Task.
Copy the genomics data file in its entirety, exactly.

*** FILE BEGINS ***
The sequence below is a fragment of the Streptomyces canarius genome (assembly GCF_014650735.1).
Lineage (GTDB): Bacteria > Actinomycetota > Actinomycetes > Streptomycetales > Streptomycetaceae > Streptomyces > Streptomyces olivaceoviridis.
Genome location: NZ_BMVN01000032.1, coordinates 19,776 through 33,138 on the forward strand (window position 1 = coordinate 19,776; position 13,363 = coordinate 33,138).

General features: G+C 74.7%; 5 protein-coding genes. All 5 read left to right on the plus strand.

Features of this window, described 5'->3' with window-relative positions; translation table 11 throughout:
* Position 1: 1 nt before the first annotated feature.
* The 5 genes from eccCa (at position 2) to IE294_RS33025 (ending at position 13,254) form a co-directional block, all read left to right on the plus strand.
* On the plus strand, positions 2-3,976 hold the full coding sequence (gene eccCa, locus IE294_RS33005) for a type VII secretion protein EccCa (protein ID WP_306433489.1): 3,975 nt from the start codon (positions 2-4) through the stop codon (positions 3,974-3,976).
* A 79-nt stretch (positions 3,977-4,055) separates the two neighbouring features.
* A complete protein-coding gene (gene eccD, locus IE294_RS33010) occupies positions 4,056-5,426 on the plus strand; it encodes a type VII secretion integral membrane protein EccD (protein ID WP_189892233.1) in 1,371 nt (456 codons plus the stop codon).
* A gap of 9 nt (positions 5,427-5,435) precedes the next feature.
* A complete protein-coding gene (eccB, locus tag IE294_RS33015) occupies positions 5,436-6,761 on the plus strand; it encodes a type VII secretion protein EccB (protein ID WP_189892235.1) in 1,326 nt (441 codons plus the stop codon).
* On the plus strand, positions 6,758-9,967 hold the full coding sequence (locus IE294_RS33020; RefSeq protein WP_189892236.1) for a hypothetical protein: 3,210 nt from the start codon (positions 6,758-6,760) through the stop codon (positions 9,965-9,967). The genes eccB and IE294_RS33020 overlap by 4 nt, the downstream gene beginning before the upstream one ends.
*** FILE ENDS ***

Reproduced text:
The sequence below is a fragment of the Streptomyces canarius genome (assembly GCF_014650735.1).
Lineage (GTDB): Bacteria > Actinomycetota > Actinomycetes > Streptomycetales > Streptomycetaceae > Streptomyces > Streptomyces olivaceoviridis.
Genome location: NZ_BMVN01000032.1, coordinates 19,776 through 33,138 on the forward strand (window position 1 = coordinate 19,776; position 13,363 = coordinate 33,138).

General features: G+C 74.7%; 5 protein-coding genes. All 5 read left to right on the plus strand.

Features of this window, described 5'->3' with window-relative positions; translation table 11 throughout:
* Position 1: 1 nt before the first annotated feature.
* The 5 genes from eccCa (at position 2) to IE294_RS33025 (ending at position 13,254) form a co-directional block, all read left to right on the plus strand.
* On the plus strand, positions 2-3,976 hold the full coding sequence (gene eccCa, locus IE294_RS33005) for a type VII secretion protein EccCa (protein ID WP_306433489.1): 3,975 nt from the start codon (positions 2-4) through the stop codon (positions 3,974-3,976).
* A 79-nt stretch (positions 3,977-4,055) separates the two neighbouring features.
* A complete protein-coding gene (gene eccD, locus IE294_RS33010) occupies positions 4,056-5,426 on the plus strand; it encodes a type VII secretion integral membrane protein EccD (protein ID WP_189892233.1) in 1,371 nt (456 codons plus the stop codon).
* A gap of 9 nt (positions 5,427-5,435) precedes the next feature.
* A complete protein-coding gene (eccB, locus tag IE294_RS33015) occupies positions 5,436-6,761 on the plus strand; it encodes a type VII secretion protein EccB (protein ID WP_189892235.1) in 1,326 nt (441 codons plus the stop codon).
* On the plus strand, positions 6,758-9,967 hold the full coding sequence (locus IE294_RS33020; RefSeq protein WP_189892236.1) for a hypothetical protein: 3,210 nt from the start codon (positions 6,758-6,760) through the stop codon (positions 9,965-9,967). The genes eccB and IE294_RS33020 overlap by 4 nt, the downstream gene beginning before the upstream one ends.